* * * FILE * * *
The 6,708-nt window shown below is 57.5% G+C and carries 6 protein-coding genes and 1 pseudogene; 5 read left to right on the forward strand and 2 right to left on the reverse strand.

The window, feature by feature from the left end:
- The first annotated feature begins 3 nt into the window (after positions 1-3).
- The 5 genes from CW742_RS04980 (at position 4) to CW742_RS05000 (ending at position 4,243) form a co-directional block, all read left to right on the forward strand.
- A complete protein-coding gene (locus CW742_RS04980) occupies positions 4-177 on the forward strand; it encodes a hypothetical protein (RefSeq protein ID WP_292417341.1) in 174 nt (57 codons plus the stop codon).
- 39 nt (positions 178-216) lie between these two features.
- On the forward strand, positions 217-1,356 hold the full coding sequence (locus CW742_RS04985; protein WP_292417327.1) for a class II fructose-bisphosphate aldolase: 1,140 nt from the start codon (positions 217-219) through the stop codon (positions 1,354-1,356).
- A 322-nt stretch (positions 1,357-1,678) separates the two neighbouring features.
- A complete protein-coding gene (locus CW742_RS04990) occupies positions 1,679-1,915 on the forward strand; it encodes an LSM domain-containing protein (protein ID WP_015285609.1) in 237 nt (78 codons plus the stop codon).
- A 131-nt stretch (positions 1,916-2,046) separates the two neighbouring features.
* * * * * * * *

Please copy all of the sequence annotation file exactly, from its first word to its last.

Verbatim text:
The 6,708-nt window shown below is 57.5% G+C and carries 6 protein-coding genes and 1 pseudogene; 5 read left to right on the forward strand and 2 right to left on the reverse strand.

The window, feature by feature from the left end:
- The first annotated feature begins 3 nt into the window (after positions 1-3).
- The 5 genes from CW742_RS04980 (at position 4) to CW742_RS05000 (ending at position 4,243) form a co-directional block, all read left to right on the forward strand.
- A complete protein-coding gene (locus CW742_RS04980) occupies positions 4-177 on the forward strand; it encodes a hypothetical protein (RefSeq protein ID WP_292417341.1) in 174 nt (57 codons plus the stop codon).
- 39 nt (positions 178-216) lie between these two features.
- On the forward strand, positions 217-1,356 hold the full coding sequence (locus CW742_RS04985; protein WP_292417327.1) for a class II fructose-bisphosphate aldolase: 1,140 nt from the start codon (positions 217-219) through the stop codon (positions 1,354-1,356).
- A 322-nt stretch (positions 1,357-1,678) separates the two neighbouring features.
- A complete protein-coding gene (locus CW742_RS04990) occupies positions 1,679-1,915 on the forward strand; it encodes an LSM domain-containing protein (protein ID WP_015285609.1) in 237 nt (78 codons plus the stop codon).
- A 131-nt stretch (positions 1,916-2,046) separates the two neighbouring features.